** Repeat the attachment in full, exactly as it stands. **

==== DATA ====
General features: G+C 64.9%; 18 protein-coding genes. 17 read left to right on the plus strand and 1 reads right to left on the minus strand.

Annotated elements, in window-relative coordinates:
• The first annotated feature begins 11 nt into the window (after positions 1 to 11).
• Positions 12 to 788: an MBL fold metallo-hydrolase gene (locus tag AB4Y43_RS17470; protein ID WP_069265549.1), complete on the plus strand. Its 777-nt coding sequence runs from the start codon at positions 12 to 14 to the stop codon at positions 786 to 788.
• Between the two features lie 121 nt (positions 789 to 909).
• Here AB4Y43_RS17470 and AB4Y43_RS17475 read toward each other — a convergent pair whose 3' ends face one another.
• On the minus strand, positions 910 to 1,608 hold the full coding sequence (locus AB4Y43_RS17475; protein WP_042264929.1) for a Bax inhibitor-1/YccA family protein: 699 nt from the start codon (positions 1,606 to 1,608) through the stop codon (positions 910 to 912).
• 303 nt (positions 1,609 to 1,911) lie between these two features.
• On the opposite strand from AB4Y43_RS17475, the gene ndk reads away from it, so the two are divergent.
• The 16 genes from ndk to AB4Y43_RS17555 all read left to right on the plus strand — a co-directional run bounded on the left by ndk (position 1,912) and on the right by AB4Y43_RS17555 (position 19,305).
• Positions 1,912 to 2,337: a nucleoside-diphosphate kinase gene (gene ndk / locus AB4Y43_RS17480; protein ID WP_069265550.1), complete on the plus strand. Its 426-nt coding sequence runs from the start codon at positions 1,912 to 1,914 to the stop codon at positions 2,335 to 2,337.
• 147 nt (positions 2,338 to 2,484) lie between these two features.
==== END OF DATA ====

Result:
General features: G+C 64.9%; 18 protein-coding genes. 17 read left to right on the plus strand and 1 reads right to left on the minus strand.

Annotated elements, in window-relative coordinates:
• The first annotated feature begins 11 nt into the window (after positions 1 to 11).
• Positions 12 to 788: an MBL fold metallo-hydrolase gene (locus tag AB4Y43_RS17470; protein ID WP_069265549.1), complete on the plus strand. Its 777-nt coding sequence runs from the start codon at positions 12 to 14 to the stop codon at positions 786 to 788.
• Between the two features lie 121 nt (positions 789 to 909).
• Here AB4Y43_RS17470 and AB4Y43_RS17475 read toward each other — a convergent pair whose 3' ends face one another.
• On the minus strand, positions 910 to 1,608 hold the full coding sequence (locus AB4Y43_RS17475; protein WP_042264929.1) for a Bax inhibitor-1/YccA family protein: 699 nt from the start codon (positions 1,606 to 1,608) through the stop codon (positions 910 to 912).
• 303 nt (positions 1,609 to 1,911) lie between these two features.
• On the opposite strand from AB4Y43_RS17475, the gene ndk reads away from it, so the two are divergent.
• The 16 genes from ndk to AB4Y43_RS17555 all read left to right on the plus strand — a co-directional run bounded on the left by ndk (position 1,912) and on the right by AB4Y43_RS17555 (position 19,305).
• Positions 1,912 to 2,337: a nucleoside-diphosphate kinase gene (gene ndk / locus AB4Y43_RS17480; protein ID WP_069265550.1), complete on the plus strand. Its 426-nt coding sequence runs from the start codon at positions 1,912 to 1,914 to the stop codon at positions 2,335 to 2,337.
• 147 nt (positions 2,338 to 2,484) lie between these two features.